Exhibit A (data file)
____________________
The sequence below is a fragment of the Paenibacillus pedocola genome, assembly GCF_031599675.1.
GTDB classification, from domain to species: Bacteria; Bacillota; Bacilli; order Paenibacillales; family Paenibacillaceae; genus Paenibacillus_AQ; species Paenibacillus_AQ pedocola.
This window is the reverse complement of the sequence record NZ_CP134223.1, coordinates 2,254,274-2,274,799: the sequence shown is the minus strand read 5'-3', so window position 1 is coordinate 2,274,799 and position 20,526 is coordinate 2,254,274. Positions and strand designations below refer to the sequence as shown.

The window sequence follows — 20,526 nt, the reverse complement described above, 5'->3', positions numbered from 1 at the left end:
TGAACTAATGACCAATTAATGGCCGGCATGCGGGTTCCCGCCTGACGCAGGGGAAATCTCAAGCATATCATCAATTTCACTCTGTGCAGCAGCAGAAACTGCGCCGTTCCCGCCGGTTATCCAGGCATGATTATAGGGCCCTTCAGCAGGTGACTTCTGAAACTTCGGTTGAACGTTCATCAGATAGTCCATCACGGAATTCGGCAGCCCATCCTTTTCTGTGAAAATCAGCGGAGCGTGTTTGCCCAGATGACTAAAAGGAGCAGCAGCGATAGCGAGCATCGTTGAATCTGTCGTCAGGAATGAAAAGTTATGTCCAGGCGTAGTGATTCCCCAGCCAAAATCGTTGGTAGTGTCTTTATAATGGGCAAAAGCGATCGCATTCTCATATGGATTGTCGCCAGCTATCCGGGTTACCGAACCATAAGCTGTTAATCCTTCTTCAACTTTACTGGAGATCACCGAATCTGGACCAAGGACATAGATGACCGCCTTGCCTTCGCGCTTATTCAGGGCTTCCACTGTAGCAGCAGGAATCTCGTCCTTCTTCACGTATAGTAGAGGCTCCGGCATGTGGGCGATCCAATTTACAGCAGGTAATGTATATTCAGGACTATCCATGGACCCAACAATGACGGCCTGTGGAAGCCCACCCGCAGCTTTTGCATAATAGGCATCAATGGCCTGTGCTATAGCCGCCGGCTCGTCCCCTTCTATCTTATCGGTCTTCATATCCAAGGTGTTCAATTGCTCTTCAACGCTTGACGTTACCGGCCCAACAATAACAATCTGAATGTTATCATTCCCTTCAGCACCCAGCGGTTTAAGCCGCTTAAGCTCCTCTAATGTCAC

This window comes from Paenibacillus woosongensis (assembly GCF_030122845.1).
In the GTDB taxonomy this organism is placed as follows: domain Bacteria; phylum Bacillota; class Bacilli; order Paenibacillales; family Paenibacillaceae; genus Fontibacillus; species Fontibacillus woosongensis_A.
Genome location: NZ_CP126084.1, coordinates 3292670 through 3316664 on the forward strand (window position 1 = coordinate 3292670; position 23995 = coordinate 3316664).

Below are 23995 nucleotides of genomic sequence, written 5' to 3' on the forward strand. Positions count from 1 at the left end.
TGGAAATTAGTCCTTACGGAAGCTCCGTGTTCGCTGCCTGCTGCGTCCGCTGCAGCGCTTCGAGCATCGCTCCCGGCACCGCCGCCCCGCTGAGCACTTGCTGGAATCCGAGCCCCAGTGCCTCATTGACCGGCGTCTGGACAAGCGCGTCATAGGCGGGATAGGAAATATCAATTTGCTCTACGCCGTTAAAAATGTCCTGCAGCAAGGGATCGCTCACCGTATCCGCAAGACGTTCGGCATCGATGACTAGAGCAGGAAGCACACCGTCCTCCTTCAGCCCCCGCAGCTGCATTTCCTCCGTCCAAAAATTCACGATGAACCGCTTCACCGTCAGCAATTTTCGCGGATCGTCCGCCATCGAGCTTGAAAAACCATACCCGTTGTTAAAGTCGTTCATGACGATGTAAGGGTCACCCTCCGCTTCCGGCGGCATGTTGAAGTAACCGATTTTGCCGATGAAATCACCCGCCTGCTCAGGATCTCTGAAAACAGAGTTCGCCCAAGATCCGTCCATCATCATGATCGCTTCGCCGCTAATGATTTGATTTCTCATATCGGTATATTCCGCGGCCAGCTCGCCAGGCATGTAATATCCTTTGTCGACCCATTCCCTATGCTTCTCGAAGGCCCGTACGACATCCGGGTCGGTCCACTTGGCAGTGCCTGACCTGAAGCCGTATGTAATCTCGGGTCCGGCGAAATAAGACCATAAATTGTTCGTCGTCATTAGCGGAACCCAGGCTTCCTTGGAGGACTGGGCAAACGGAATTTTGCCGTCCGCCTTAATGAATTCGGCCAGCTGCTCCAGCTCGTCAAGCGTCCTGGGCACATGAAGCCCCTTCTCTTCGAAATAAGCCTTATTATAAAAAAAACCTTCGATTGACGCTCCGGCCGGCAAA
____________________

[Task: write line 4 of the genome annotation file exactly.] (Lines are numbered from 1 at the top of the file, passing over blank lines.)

The window sequence follows — 20,526 nt, the reverse complement described above, 5'->3', positions numbered from 1 at the left end: